The two World Wars that occurred over the past century have played a significant role in shaping the lives of every citizen in this planet. The Wars definitively influenced global developments around science, research, technology, warfare, medicine, politics, economics, global alignment and other disciplines. The First World War occurred about a hundred years ago, and is relatively far away from present day memories.
The Second World War is closer to us in years and impact, with several developments having played a tangible role in our lives. For example, the evolution of the jet engine which has revolutionized travel, and nuclear energy which has had resulted in both positive and negative consequences. The Second World War was fought primarily between the American and British forces on one hand, and the forces led by Japan and Germany, on the other. Britain was one of the key players in WWII. A surprisingly well guarded secret here in India is that Britain's most difficult and significant WWII battles were those fought on Indian soil. These battles are collectively referred to as the Battle of Imphal and Kohima.
Battles of what? Imphal? Kohima? Oh? Can you tell me the exact locations of these two places? Well, the North Eastern states are slightly removed from mainstream India, physically and otherwise. The states of Manipur and Nagaland are, unfortunately, known to a tiny minority of tourists, travelers and travel operators. The Imphal Valley is surrounded by mountains on all sides, some of which adjoin the borders of Myanmar (Burma).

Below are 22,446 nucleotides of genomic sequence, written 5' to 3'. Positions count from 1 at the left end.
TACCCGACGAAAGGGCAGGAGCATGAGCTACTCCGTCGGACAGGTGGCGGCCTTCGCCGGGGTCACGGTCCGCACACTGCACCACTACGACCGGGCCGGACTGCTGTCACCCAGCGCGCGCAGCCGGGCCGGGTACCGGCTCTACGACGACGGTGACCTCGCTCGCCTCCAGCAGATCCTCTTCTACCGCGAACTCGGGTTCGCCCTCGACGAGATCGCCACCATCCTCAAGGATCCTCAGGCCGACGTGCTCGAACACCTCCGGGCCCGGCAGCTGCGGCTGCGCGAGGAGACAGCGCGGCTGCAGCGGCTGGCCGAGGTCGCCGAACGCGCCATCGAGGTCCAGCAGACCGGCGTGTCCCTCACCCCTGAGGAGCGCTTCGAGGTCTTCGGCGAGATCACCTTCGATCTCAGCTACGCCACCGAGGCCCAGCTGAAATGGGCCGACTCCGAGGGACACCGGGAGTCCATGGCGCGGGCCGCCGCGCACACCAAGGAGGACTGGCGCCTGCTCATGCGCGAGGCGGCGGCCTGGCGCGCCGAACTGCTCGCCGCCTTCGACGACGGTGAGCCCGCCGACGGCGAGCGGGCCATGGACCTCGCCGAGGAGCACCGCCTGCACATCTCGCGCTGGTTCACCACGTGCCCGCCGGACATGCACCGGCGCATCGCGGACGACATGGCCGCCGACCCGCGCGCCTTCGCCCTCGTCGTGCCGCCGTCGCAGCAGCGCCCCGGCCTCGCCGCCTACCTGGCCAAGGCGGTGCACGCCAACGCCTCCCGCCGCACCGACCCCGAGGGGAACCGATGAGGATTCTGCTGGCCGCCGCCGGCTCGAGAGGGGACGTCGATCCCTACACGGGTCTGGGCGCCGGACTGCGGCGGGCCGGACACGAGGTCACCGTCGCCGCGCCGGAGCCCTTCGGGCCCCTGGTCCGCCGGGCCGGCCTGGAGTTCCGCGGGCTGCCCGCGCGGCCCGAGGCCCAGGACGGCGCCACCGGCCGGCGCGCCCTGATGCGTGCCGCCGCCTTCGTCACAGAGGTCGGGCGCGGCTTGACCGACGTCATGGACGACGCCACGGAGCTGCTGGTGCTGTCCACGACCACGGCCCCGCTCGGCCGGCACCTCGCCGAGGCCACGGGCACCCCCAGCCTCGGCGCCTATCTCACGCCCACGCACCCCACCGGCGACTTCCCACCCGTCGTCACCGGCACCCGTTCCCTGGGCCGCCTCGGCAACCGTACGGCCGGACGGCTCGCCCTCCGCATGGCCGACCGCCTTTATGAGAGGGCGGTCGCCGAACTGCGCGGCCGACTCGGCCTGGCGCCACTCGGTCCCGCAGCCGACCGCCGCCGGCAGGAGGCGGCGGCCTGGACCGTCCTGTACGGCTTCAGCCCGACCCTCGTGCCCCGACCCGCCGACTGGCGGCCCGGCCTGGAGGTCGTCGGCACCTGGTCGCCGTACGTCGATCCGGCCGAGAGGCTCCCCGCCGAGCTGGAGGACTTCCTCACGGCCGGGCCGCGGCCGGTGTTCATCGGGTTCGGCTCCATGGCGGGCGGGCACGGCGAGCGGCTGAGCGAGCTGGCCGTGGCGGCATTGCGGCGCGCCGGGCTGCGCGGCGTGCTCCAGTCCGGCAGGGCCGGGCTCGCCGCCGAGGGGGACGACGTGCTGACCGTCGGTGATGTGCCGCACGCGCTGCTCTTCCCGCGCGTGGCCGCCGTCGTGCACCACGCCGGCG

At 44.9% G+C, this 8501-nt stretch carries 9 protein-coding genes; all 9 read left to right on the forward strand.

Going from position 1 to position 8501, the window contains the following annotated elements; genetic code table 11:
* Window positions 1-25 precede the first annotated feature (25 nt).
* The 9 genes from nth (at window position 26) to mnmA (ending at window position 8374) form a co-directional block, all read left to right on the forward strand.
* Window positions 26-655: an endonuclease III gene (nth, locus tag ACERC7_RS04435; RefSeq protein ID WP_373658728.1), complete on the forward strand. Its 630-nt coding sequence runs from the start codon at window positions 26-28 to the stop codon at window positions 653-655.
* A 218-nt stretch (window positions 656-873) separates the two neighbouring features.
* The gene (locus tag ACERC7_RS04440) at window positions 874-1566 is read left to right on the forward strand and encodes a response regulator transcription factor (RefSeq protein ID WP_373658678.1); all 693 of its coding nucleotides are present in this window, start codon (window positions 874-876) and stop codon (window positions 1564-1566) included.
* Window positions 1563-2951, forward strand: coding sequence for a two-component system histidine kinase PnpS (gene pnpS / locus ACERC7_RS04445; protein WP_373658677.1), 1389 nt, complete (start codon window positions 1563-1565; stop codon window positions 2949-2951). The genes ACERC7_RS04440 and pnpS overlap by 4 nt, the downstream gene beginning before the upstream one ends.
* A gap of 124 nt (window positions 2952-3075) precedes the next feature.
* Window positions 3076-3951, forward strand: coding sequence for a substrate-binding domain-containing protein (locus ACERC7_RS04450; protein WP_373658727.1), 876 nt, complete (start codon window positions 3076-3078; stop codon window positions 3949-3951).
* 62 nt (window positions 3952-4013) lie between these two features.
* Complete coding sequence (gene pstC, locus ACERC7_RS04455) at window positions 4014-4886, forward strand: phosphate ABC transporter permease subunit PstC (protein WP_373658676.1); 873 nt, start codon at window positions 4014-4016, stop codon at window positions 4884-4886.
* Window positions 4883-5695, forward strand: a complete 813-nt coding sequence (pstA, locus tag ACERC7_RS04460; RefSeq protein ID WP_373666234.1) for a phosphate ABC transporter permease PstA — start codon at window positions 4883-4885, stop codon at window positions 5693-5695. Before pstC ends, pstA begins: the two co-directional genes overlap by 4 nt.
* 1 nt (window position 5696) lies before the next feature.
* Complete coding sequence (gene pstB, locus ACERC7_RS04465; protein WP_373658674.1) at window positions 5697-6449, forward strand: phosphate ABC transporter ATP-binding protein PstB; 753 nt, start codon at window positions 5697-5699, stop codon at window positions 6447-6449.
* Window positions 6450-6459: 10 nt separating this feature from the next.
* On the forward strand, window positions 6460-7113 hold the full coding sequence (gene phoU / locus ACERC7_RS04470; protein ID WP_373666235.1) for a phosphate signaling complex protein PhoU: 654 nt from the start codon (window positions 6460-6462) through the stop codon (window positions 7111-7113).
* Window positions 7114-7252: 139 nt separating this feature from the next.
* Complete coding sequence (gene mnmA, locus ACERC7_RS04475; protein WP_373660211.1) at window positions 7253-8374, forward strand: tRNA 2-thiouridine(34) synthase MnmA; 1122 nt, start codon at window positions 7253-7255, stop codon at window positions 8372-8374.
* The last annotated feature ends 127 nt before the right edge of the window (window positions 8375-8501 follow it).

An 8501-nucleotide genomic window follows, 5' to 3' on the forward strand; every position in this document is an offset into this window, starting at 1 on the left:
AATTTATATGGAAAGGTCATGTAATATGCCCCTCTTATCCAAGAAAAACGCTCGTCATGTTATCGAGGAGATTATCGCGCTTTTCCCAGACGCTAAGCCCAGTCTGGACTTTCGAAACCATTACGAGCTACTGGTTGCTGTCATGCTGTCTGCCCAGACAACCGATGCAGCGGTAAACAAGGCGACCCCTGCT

Well, the background of the battles of WWII that were fought here in 1944 is that Netaji Subhash Chandra Bose, a freedom fighter, was the president of the Indian National Congress, but broke away in 1939. His objective was to actively fight for India's independence. The British authorities were understandably concerned at the prospect of losing a huge part of their eastern empire and were not prepared to take this lightly. Subhash Bose was placed under house arrest, but he managed to escape in 1941, and travelled incognito through a land - sea - undersea (submarine) route from India all the way to Singapore via Europe.